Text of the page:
Radish - what does Radish surname mean?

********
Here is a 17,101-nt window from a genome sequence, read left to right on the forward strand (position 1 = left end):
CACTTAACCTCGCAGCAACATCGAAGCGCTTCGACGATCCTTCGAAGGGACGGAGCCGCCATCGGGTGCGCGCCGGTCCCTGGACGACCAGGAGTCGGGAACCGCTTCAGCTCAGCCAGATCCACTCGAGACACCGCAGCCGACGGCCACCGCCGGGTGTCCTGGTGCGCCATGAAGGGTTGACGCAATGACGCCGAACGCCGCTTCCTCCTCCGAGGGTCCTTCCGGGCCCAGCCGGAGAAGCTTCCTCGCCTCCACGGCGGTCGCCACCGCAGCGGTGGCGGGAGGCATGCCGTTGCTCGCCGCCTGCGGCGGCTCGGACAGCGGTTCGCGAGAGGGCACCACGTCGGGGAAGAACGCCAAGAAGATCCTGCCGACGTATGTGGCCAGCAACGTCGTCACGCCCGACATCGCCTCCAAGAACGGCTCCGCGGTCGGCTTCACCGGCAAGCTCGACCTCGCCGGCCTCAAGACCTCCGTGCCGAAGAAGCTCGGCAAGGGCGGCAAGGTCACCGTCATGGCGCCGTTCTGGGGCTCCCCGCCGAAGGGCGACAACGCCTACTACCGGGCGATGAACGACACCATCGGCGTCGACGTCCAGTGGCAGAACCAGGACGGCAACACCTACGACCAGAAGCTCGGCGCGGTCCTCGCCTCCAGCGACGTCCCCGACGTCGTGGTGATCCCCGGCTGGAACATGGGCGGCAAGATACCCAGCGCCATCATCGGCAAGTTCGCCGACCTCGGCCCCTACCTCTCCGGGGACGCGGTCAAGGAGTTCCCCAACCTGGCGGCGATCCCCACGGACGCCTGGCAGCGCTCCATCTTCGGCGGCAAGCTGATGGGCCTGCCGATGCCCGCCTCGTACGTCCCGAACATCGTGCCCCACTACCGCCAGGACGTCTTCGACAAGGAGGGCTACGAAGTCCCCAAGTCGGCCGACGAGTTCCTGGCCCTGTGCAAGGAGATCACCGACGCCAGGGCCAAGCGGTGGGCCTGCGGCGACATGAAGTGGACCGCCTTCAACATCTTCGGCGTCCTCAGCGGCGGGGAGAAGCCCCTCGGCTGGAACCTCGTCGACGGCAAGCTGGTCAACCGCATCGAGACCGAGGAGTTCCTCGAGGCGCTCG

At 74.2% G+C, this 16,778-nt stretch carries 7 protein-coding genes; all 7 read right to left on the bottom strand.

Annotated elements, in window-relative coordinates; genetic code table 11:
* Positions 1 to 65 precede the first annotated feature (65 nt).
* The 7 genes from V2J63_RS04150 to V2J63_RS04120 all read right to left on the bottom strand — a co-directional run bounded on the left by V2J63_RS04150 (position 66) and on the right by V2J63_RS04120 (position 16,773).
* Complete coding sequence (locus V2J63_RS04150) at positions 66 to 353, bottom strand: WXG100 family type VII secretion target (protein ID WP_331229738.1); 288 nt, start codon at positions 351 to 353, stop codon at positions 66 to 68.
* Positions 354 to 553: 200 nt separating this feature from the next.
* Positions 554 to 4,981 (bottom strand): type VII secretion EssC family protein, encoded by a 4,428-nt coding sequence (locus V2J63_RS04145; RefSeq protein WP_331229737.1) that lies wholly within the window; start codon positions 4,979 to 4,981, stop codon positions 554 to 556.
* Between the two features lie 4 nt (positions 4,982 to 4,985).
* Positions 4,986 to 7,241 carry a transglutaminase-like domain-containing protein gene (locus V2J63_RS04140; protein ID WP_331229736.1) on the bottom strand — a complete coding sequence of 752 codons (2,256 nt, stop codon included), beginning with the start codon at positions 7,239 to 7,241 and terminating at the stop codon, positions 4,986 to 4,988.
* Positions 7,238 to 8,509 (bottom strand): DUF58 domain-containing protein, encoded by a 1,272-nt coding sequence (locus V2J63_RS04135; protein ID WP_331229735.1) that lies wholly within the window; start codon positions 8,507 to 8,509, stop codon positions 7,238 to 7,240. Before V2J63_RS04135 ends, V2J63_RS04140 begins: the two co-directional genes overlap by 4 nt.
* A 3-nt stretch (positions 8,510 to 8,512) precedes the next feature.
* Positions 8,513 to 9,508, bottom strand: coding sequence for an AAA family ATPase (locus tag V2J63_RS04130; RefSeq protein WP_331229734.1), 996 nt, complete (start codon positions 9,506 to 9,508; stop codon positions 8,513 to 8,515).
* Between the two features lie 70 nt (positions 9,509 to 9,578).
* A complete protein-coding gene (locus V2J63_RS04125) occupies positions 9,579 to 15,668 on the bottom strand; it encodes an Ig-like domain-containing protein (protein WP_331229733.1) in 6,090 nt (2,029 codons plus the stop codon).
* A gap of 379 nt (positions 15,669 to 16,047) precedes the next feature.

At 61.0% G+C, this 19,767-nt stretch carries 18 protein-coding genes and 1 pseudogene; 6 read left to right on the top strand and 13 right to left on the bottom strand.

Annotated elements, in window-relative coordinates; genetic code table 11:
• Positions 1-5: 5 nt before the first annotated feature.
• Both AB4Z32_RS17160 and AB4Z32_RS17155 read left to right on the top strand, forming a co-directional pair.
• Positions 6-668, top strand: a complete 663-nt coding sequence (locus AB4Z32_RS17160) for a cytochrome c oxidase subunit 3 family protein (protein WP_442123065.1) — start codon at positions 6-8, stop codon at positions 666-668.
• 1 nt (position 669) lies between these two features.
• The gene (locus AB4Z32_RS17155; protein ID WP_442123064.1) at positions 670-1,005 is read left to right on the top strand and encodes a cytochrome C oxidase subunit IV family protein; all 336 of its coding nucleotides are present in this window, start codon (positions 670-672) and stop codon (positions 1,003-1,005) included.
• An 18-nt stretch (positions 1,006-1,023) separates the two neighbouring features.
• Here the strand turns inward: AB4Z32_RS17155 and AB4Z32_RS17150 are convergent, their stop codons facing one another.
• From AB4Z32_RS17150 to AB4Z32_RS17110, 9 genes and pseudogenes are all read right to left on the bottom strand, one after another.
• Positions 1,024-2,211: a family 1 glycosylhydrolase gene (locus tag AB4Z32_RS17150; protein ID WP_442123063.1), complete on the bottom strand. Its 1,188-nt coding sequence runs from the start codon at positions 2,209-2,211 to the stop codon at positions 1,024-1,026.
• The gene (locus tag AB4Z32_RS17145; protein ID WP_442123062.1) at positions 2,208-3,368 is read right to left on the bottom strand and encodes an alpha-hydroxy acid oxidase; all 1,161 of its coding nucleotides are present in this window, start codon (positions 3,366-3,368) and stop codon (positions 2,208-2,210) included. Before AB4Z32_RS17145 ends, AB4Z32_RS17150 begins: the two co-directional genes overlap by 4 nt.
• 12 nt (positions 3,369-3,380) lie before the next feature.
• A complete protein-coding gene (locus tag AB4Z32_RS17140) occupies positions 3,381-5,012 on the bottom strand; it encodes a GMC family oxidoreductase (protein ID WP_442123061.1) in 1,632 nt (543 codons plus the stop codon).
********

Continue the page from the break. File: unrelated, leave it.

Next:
This intriguing name is of Anglo-Saxon origin and is locational from either a place so called in Lancashire, or Redditch in Worcestershire. The former place is first recorded as `Rediche` in `The Red Book of the Exchequer` of 1212, and is derived from the Old English pre 7th Century `hreod`, reeds, and `dic`, a ditch or a dyke, whereas Redditch, first recorded as `Rubeo Fossato` circa 1200 in Thomas Madox`s `English Formula`, may mean red ditch. In the modern idiom the variants include Redish, Raddish and Radish, and the following examples show the name development after 1202 (see below): Mathew de Redish (1260, Cheshire) and Henri Rediche (1573, Lancashire). John Reddish married Anne Greene on September 27th 1573 at Manchester Cathedral, and George Reddish married Ann Jackson on September 14th 1589, also at Manchester Cathedral. The first recorded spelling of the family name is shown to be that of John de Reddich, which was dated 1202, in the Feet of Fines of Lancashire, during the reign of King John, known as `Lackland`, 1199-1216. Surnames became necessary when governments introduced personal taxation. In England this was known as Poll Tax. Throughout the centuries, surnames in every country have continued to `develop` often leading to astonishing variants of the original spelling.

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